Loss and grief spare no one. When loss cast a long shadow across the literary giant C.S. Lewis’ door, he wrote about it. A Grief Observed is the collection of thoughts after the loss of his wife. It’s an unfiltered account of his feelings, and the thoughts that troubled him are cataloged while he was working his way through the grief.
C.S. Lewis was – because of his great intellect – very isolated. Sure, he had his Inklings literary group with J. R. R. Tolkien, but according to his stepson, he struggled to relate to much of mankind. His comments were not a criticism but rather a recognition of the struggles of the man he called “Jack” (for no reason made clear by the introduction).
However, Lewis’ isolation is only one aspect of the isolation that permeates the book. The other form of isolation is the expectation that “British boys don’t cry,” separating them from their emotions. While Lewis was more in touch with his feelings than most, there’s still this eerie sense that the struggle to find, name, accept, and process emotions was difficult for Lewis and the others with whom he associated.
Thinking About Endless Grief
“I not only live each endless day in grief, but live each day thinking about living each day in grief.” This sad statement encompasses hopelessness. Grief may remain for a lifetime, but it will change and, in some ways, get better. However, in the depths of despair, when hope has gone away to a far away land, it’s hard to believe that the pain of today will be any less tomorrow, or the day after. Instead of seeing the natural ebb and flow of life, we become fixated on our momentary pain and sit mourning without sense of recovery.
Like anything gradual, it’s hard to see change. It’s hard to see moments that happiness peeks through the pain like flowers emerging in the spring. Slowly, not all at once, grief is transformed. When you are able to look at grief across a period of time, you begin to see and understand that it’s not the same grief you initially felt. Lewis’ writing allowed him and now allows us the opportunity to see the gradual turning of grief as it becomes less painful and more reverent to those we’ve lost.
“An odd byproduct of my loss is that I’m aware of being an embarrassment to everyone I meet.” The man Lewis was couldn’t escape the boy he had been nor the cultural expectations of the time. No man could possibly hide the excruciating pain of the loss of a spouse, and he saw his failure to hide his emotions as an embarrassment.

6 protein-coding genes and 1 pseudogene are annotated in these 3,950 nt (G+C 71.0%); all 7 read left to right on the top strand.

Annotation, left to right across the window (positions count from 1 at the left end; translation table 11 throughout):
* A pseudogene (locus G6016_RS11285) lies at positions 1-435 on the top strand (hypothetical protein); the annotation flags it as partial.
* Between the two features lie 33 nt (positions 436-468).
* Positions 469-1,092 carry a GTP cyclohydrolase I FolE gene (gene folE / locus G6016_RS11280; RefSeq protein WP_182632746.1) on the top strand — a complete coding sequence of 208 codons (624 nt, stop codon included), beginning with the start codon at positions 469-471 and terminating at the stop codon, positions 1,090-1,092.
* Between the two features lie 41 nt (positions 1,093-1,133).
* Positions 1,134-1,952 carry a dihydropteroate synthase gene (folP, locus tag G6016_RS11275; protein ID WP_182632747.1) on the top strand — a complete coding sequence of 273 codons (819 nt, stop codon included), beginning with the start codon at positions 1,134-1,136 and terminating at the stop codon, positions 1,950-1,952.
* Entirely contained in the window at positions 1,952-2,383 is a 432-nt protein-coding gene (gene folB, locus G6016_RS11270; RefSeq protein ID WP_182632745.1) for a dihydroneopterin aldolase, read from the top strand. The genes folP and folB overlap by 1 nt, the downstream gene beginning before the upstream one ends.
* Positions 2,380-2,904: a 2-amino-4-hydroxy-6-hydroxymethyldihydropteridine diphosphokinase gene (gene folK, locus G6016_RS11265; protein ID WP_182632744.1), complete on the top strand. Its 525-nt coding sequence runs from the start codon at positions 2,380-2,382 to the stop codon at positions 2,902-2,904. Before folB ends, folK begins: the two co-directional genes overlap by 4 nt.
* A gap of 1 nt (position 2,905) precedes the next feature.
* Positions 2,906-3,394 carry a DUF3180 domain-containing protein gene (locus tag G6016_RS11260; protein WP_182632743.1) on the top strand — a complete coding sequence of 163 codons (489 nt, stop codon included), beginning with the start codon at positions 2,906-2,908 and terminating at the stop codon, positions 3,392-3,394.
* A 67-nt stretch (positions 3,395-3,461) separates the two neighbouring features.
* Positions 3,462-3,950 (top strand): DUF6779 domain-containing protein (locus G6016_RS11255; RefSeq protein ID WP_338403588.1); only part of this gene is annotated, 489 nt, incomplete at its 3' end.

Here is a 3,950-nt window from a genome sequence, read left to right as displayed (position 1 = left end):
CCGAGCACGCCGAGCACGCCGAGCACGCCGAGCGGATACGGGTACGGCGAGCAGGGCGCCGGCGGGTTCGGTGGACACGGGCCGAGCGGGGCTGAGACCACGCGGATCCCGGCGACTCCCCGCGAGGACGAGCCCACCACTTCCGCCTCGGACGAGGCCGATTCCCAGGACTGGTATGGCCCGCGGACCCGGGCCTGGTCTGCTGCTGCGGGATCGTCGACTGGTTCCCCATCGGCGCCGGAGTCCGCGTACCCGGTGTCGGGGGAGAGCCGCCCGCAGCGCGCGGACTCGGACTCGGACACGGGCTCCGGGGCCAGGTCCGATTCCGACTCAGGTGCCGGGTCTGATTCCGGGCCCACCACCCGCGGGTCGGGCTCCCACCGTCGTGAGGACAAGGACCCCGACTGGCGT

We know today that the loss of a significant person in our life requires our brain to literally rewire itself. Over time, we begin to separate aspects of our total experience so that one person does some functions and other people do other functions. Everyone needs to do things like eat and take care of themselves, but they often reduce their capacity for cooking or other duties as the other person picks them up. We naturally allow people to become experts in areas, while we mostly ignore them as a part of our optimization.
However, the death of a spouse means that we are severed from those parts of our shared thinking that, though external to us, we’ve come to depend upon. It’s as if we’ve lost a part of ourselves – and we have. We wouldn’t admonish someone whose physical pain involuntarily caused tears in their eyes as we do with those who grieve at an emotional loss.
Loss of Past
One of the odd things that happens is that people become severed from their past as well as their present and future. It makes no sense that the loss of someone would create a tear in the past, but it does. Suddenly, the places that you loved to visit together lose their luster. There’s the twinge of pain as you feel the loss more prominently. It makes you doubt that you were ever happy there. How could this be a place of joy when I feel so bad now?
This doubt is even more pervasive as it challenges you about the very nature of reality. Was what you believed was your history even real or was it a fantasy that you conjured up in your mind. How is someone to know?
Navigating through the waters of grief, it’s important to hold on to the memories and not let the waves of doubt erase them in a blind attempt to ease the pain. We must cherish the times that we had with those we’ve lost as a testimony to their life and to our commitment to continue their light in the world. If you’re navigating through grief, the pictures, recordings, and creations of the loved one are precious. In the end, it allows A Grief Observed to be a grief shared – and that makes it lighter.